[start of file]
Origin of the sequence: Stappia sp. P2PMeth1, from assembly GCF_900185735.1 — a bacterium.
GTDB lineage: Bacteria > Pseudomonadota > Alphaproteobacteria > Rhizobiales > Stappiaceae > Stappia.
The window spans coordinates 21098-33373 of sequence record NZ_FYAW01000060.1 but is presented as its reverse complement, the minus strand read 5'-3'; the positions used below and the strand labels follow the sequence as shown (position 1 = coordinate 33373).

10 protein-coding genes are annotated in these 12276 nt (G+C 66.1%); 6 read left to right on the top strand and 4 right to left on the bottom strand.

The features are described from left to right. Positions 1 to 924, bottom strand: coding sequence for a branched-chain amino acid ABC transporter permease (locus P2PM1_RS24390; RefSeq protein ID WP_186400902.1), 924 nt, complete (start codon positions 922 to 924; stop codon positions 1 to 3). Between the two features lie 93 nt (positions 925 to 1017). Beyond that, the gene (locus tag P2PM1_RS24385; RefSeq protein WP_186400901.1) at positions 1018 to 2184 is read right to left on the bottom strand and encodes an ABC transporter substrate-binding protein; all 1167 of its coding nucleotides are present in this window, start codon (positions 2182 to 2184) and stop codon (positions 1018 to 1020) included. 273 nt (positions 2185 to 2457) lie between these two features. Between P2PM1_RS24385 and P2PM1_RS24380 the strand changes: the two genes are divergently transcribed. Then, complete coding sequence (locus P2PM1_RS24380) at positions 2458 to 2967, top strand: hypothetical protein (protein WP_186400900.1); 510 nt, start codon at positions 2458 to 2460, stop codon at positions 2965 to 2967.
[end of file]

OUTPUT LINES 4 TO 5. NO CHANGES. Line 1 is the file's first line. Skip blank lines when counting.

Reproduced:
10 protein-coding genes are annotated in these 12276 nt (G+C 66.1%); 6 read left to right on the top strand and 4 right to left on the bottom strand.

The features are described from left to right. Positions 1 to 924, bottom strand: coding sequence for a branched-chain amino acid ABC transporter permease (locus P2PM1_RS24390; RefSeq protein ID WP_186400902.1), 924 nt, complete (start codon positions 922 to 924; stop codon positions 1 to 3). Between the two features lie 93 nt (positions 925 to 1017). Beyond that, the gene (locus tag P2PM1_RS24385; RefSeq protein WP_186400901.1) at positions 1018 to 2184 is read right to left on the bottom strand and encodes an ABC transporter substrate-binding protein; all 1167 of its coding nucleotides are present in this window, start codon (positions 2182 to 2184) and stop codon (positions 1018 to 1020) included. 273 nt (positions 2185 to 2457) lie between these two features. Between P2PM1_RS24385 and P2PM1_RS24380 the strand changes: the two genes are divergently transcribed. Then, complete coding sequence (locus P2PM1_RS24380) at positions 2458 to 2967, top strand: hypothetical protein (protein WP_186400900.1); 510 nt, start codon at positions 2458 to 2460, stop codon at positions 2965 to 2967.